The government recently altered the law surrounding Chapter 7 bankruptcies by implementing a new “means test” to check a person’s eligibility to file for Chapter 7 bankruptcy. The government designed the test to prevent high-income earners from obtaining a Chapter 7 discharge if they can pay off a portion of their debts using a Chapter 13 repayment plan instead.
Fortunately the means test does not set an unreachable bar. Many people will still qualify for Chapter 7 bankruptcies. Even those with high monthly incomes might qualify if they have significant expenses like a mortgage payment.
How Does the Chapter 7 Means Test Work in Lake County Bankruptcy?
The government designed the means test to curb the use of Chapter 7 bankruptcies and funnel more high income earners into Chapter 13 plans. To determine if someone qualifies for Chapter 7, the test starts with a person’s current monthly income. It then uses a two-step process of comparing that income to the state’s median, as well as to the person’s expenses, and determines whether they have enough money to fund a Chapter 13 repayment plan.
The test’s first step compares the potential filer’s income to the state’s median income. If the person’s income falls below the state median, then they automatically qualify for Chapter 7 and can avoid the rest of the test. If the person’s income is above median, then they move on to the second step.
This second step attempts to measure a person’s disposable income by subtracting their allowable expenses from their monthly income. If a person’s disposable income exceeds a certain amount, then the law requires them to use a Chapter 13 plan to repay at least part of their debts.
The exact numbers for both steps of the means test vary depending on where the filer lives and the size of their family. Fortunately, people considering bankruptcy can save themselves the hassle of looking up these numbers through the use of our online means test calculator. This calculator can provide anonymous answers to whether a person qualifies for Chapter 7 bankruptcy.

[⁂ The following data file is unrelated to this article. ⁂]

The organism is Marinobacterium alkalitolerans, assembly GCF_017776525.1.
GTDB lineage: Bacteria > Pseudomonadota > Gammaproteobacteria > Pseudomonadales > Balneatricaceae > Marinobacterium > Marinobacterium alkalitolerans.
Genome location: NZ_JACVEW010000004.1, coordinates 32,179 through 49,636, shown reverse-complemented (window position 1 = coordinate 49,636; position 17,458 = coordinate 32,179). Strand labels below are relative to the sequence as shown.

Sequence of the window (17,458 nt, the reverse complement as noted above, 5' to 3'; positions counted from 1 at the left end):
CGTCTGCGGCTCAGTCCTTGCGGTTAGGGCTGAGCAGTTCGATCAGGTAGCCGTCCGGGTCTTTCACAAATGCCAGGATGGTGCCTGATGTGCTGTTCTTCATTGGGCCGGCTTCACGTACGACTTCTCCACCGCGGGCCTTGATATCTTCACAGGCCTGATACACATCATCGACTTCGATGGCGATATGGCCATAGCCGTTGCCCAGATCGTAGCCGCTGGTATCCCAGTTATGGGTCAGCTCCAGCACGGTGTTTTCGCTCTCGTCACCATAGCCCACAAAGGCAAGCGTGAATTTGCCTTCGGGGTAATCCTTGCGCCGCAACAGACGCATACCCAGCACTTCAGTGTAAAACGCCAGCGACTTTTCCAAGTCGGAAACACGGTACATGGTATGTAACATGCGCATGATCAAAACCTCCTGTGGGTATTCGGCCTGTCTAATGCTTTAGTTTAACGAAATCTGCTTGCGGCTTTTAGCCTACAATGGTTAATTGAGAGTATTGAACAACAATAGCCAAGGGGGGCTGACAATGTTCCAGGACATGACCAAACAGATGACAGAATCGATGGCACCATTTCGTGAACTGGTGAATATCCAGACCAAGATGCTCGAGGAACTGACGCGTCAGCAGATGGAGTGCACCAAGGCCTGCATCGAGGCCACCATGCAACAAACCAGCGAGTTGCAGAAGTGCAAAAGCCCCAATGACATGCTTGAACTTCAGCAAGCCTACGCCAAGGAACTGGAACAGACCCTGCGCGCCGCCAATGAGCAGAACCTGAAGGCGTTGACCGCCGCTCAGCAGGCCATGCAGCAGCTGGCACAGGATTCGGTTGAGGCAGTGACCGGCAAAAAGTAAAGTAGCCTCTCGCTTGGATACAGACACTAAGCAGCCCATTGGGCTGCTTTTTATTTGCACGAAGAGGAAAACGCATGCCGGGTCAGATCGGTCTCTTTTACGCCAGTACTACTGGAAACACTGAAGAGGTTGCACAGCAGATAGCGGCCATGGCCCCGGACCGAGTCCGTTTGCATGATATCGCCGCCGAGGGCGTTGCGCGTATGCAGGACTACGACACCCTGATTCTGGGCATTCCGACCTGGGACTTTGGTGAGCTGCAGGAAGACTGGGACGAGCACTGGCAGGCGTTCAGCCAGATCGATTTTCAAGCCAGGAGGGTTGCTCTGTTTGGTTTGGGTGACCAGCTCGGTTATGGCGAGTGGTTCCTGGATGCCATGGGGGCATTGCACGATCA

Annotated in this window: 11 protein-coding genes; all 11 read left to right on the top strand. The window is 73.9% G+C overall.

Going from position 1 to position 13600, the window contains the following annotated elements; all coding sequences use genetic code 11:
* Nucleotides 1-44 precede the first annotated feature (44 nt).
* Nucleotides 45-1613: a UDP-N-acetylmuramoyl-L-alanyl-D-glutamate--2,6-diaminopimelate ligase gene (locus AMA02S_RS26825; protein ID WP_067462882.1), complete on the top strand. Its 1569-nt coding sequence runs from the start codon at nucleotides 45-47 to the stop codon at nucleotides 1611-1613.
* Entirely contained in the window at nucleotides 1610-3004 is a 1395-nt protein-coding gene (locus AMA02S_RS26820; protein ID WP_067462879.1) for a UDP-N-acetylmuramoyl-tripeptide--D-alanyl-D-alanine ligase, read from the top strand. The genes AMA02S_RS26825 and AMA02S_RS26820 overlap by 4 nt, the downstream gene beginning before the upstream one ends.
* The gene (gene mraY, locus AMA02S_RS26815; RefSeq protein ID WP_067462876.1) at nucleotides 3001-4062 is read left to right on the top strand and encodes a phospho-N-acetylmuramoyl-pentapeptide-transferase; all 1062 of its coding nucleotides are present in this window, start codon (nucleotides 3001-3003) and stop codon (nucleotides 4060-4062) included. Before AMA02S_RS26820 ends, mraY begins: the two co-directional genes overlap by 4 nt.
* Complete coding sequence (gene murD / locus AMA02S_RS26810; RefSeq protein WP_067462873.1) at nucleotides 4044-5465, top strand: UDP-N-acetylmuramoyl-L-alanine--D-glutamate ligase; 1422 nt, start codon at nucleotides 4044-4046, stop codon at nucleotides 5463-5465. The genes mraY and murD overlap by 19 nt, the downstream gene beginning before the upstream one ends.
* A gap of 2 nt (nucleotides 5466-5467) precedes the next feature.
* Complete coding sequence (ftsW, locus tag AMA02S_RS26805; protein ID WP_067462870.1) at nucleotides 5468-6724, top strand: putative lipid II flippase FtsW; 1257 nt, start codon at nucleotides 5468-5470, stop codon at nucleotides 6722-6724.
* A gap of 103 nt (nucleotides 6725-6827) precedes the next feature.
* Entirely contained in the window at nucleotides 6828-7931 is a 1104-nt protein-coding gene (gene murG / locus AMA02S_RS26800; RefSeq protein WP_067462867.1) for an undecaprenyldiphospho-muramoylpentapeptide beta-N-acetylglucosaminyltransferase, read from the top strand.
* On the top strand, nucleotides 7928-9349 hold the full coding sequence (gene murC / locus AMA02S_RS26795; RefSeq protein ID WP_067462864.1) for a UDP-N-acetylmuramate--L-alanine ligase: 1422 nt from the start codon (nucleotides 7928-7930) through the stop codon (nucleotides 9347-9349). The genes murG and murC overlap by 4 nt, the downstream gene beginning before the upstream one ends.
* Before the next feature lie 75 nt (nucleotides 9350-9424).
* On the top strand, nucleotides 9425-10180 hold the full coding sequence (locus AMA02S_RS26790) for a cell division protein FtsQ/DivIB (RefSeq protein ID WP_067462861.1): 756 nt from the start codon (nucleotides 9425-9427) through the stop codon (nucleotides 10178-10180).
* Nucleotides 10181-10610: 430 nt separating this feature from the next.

Lake County Bankruptcy – What Happens If You Pass the Chapter 7 Means Test?
Passing the Chapter 7 means test will allow a person to file for Chapter 7 bankruptcy. However, just because the law allows it does not necessarily make it the right decision. A person should only file for bankruptcy after getting a full understanding of its effects and weighing all of the options available to them. In situations like this, consultations with an attorney can help someone best structure their financial future.
Lake County Bankruptcy – If You Do Not Pass the Chapter 7 Means Test
The law limits those who do not pass the means test to filing for Chapter 13 bankruptcy. This sort of bankruptcy requires a person to pay off a portion of their debts over a five year period, rather than simply going through liquidation under Chapter 7. However, that does not necessarily make Chapter 13 a worse option than Chapter 7. Reorganization plans under Chapter 13 can solve some problems that Chapter 7 cannot. For instance, those who file Chapter 13 while facing the threat of foreclosure may be able to work out a way to keep their home under their repayment plan.
For help with bankruptcy questions and to discuss the means test, please contact Newland & Newland today. We provide support to clients in Lake County, McHenry County, Cook County, DuPage County, Crystal Lake, Arlington Heights, Barrington, Palatine, Rolling Meadows and throughout Northern Illinois.